It's no secret that honey badgers are ferocious. From lions to venomous snakes, all kinds of animals have found themselves on the receiving end of some aggressive "badgering". But it's not often that these stocky carnivores are caught turning their teeth on their own kind. 

Seeing even one honey badger on safari is a rare treat, so when Cecil Kagan came across this three-way badger brawl in South Africa's Kruger National Park recently, he couldn't believe his eyes. These nomadic carnivores usually stick to solitary lifestyles, so scuffles like this are rarely witnessed.

"It is hard to know for sure but I would say these are three males," explains Dr Colleen Begg, a conservation biologist who has spent several years studying the ecology and behaviour of these plucky creatures. Male badgers have large home ranges, but they are not known to aggressively defend their turf. Research from the Zambezi Valley and the Kalahari suggests that where home ranges of feisty bro badgers overlap, a dominance hierarchy is established. The noisy tussle that Kagan was lucky enough to capture on camera may show the males figuring out who's boss. 

"They do not seem to be really fighting but more trying to scent-mark on each other and dominate each other," says Begg. "[It's] ritualised behaviour to avoid serious injury." Badgers have incredibly thick, loose skin which allows them to avoid sustaining serious injuries when under attack. Some of the older males develop leathery callouses on their backs from repeated bites dished out by competing males. Begg and her research team labelled the old warriors "scarbacks".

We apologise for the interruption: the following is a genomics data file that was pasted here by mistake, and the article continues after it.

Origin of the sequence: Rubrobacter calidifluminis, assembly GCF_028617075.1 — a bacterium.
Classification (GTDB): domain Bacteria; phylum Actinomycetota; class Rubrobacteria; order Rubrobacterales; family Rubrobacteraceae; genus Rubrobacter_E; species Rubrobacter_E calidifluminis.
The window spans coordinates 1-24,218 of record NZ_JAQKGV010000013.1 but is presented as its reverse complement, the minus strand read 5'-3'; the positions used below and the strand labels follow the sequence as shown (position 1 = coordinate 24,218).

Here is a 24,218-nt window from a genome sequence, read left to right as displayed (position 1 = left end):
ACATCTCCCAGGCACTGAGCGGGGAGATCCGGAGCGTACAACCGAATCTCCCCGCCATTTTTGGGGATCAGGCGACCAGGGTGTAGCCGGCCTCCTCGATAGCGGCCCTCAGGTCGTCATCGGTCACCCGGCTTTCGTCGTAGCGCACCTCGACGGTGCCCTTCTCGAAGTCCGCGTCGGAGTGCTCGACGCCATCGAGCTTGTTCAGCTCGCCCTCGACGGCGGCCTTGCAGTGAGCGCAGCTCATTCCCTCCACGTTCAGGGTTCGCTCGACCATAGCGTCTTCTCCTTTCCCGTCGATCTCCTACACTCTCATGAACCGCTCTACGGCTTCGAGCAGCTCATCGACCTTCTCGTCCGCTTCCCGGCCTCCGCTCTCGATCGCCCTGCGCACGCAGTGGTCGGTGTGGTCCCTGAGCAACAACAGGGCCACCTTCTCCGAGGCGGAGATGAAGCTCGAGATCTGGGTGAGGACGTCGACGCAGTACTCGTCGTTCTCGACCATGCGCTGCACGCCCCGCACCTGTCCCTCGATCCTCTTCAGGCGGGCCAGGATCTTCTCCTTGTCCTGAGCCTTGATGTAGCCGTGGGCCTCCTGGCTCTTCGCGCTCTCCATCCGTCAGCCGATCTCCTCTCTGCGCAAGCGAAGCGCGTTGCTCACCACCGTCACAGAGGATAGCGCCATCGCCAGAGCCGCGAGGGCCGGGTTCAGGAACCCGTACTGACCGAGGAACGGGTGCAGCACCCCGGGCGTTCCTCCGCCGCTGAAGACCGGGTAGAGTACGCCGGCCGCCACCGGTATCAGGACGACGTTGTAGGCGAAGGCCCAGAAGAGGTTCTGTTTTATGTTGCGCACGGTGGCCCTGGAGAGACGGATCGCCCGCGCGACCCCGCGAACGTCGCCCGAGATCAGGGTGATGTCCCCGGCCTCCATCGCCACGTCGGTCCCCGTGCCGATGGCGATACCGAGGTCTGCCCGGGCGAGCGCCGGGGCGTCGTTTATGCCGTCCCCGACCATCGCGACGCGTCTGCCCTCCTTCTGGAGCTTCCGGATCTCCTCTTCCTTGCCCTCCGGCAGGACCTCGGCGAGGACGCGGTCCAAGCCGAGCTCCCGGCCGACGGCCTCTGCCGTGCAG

Male badgers have been recorded ganging up in groups of up to five individuals when a female in the area goes into oestrus. The bachelor clans can sometimes be seen travelling together as they move between scent-marked latrines that function like "olfactory noticeboards" informing the males of any receptive lady badgers in the area.

"They might move around together for days," Begg explains. However, once a willing mate has been sniffed out, the badger in charge takes over. "The dominant male will get access to the female in the burrow and will mate with her for a couple of days. Younger, less dominant males mill around outside." If the alpha badger lets down his guard though, the less dominant males sometimes sneak into the burrow for a "quickie". Genetic studies indicate that these sly badgers do sometimes succeed in impregnating females.

While we can't be entirely certain what this tri-badger brawl is all about, one thing's for sure: honey badgers can throw down.